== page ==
I’ve been reading tweets and Daily News letters to the editor about how bad, how filthy, how dangerous, how ugly my city has become.
Indeed, one Daily News comment, datelined from somewhere on the West Coast, yowled his NY loathing by saying he was SO GLAD he’d moved out of the foul city! Which he hated! Because of the filth, the dangers, the ugliness, the crime problem, the expense! (A few days after his letter, he got a response from another reader: “Good riddance.”)
Not just my city, either. Chicago is often mentioned, as well as other cities where George Floyd-Black Lives Matter protests and white supremacist counter demonstrations took place a year or so ago.
The other day, a letter writer thought he was a cleverboots by starting with the Charlottesville trial and monetary damages against the white supremacist Klans. “Quite right, too,” he said (or something like that). He then went on to ask when Black Lives Matter was going to pay damages for all the destruction they caused in Portland and Seattle and Kenosha. (Guy obviously knows nothing about lawsuits or facts but has memorized the names of certain cities. Bravo, guy!)
How do I know all this is propaganda? Because every letter repeats the same accusations using the same language citing the same cities. As if these letter writers copied and pasted “their” comments from…I dunno. Is some Trumpian force out there ordering them to fill their local newspapers with these “alternative facts?”
It’s propaganda. And like all propaganda, it’s composed of sweeping lies studded with real names of people or groups or cities to give a swish of “truth” over the lies.
Here are the facts about a day in New York City:
A few weeks ago I took myself south to visit my friend Andrea, in the Village, and to pick up coffee at Porto Rico, as well as chocolate at Lilac.
When I left my apartment to proceed downtown, I had not a thought in my head about the horrors I was venturing into. It’s a problem being an optimist: we live in pleasant reality, not interpretive dark futures.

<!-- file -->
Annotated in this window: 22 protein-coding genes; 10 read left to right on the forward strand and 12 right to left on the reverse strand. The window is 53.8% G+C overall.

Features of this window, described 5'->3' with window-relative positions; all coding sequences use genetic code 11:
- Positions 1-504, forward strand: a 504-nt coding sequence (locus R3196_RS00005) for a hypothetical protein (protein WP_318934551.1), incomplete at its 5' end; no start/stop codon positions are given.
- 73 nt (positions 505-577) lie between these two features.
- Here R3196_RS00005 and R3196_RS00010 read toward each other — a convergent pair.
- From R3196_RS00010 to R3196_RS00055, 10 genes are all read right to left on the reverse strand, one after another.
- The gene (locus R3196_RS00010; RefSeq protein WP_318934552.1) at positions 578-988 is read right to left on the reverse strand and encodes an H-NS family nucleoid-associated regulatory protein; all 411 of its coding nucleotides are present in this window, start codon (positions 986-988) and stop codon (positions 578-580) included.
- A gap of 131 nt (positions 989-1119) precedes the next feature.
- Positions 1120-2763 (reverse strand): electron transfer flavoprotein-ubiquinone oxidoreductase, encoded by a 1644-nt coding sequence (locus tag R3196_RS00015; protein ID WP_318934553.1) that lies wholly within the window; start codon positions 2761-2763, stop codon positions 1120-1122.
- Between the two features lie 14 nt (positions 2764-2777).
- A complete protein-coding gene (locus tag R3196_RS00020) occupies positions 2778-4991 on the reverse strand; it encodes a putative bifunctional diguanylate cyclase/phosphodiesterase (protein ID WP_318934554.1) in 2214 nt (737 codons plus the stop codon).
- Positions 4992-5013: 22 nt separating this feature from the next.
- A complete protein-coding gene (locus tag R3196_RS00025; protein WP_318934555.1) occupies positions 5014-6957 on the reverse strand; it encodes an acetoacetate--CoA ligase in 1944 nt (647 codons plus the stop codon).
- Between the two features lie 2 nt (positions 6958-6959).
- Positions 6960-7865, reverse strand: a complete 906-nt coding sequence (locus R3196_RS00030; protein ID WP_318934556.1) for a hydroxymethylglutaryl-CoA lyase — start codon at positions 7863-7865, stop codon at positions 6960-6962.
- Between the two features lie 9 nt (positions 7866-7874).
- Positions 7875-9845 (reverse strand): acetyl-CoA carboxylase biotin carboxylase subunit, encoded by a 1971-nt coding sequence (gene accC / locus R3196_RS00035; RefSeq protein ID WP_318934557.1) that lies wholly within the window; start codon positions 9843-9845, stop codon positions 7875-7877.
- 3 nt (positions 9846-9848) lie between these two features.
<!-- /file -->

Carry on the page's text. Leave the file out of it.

So come with me into the 73rd Street entrance of the IRT and descend into the fearful underground world we call the subway, the dreaded MTA.
The first horror: even on the (renovated textured gray tiles) platform everyone is wearing a mask and nobody is complaining, or protesting, or demanding we take our masks off. Or put them on. Whichever.
The trains have been slightly delayed lately, I suspect because the subway lost employees during the pandemic, but still, within five minutes, an express arrives and I get on it. The train is quite full. We are not jammed against each other and there are a few seats left but a number of us are standing. I stand, because I’ve been sitting here at the computer all morning and standing in a moving subway is a kind of, I dunno, isometric exercise.
Second horror: I look around to see how many maskless narcissists are riding in my car. Only one woman, out of maybe one hundred people, and all the masks are worn properly, covering both nose and mouth.
Third horror: This subway car is…clean. Maybe not as sparkling as cars were at the beginning of the pandemic when the MTA was scrubbing all the cars with bleach every night, but back then, since there were few people riding the trains, I had a full view of the gleam.
Fourth horror: As always, I feel really good to be on a subway car full of a range of skin colors. It is my New York family right here, riding with me. The subway and the streets are community, non-partisan community. I’m never comfortable when I’m amid nothing but white skin.
Fifth horror: No one is carrying a weapon.
Downtown, I do my shopping. A lot of people are wearing masks even outdoors. I don’t but we all put on our masks inside stores. I don’t know if there’s a city-wide government mandate for this, but we’re a city full of well-informed individuals; we don’t need to be told to make sane choices for ourselves and our neighbors.
I visit Andrea and head home in the early evening. My subway experience going north is a replica of my horrifying subway experience heading south.
Recently, I saw a photo on Facebook of what was, or purported to be, the Chambers Street subway station. It was posted as a warning about how awful New York has become. The photo indeed made the station look like a location for a movie about New York in the 1970’s. Dark matter seemed to be dripping off the ceiling.
I used that station often, back when I worked downtown, and can inform you it never looked that bad. Never. Then I realized the picture must have been photo-shopped by a propaganda outfit with the purpose of making people who don’t know the city fearful of it. Scare those folks in Wichita, maybe. Or South Dakota. Places where everybody goes to the mall carrying a huge gun, or two.
When people are roused by liars to be afraid, they will hate. Fear always leads to hate. Fear and hate are the dual weapons of fascism.
We don’t do fascism in New York.
P.S. Horrors! All of our shelves are fully stocked.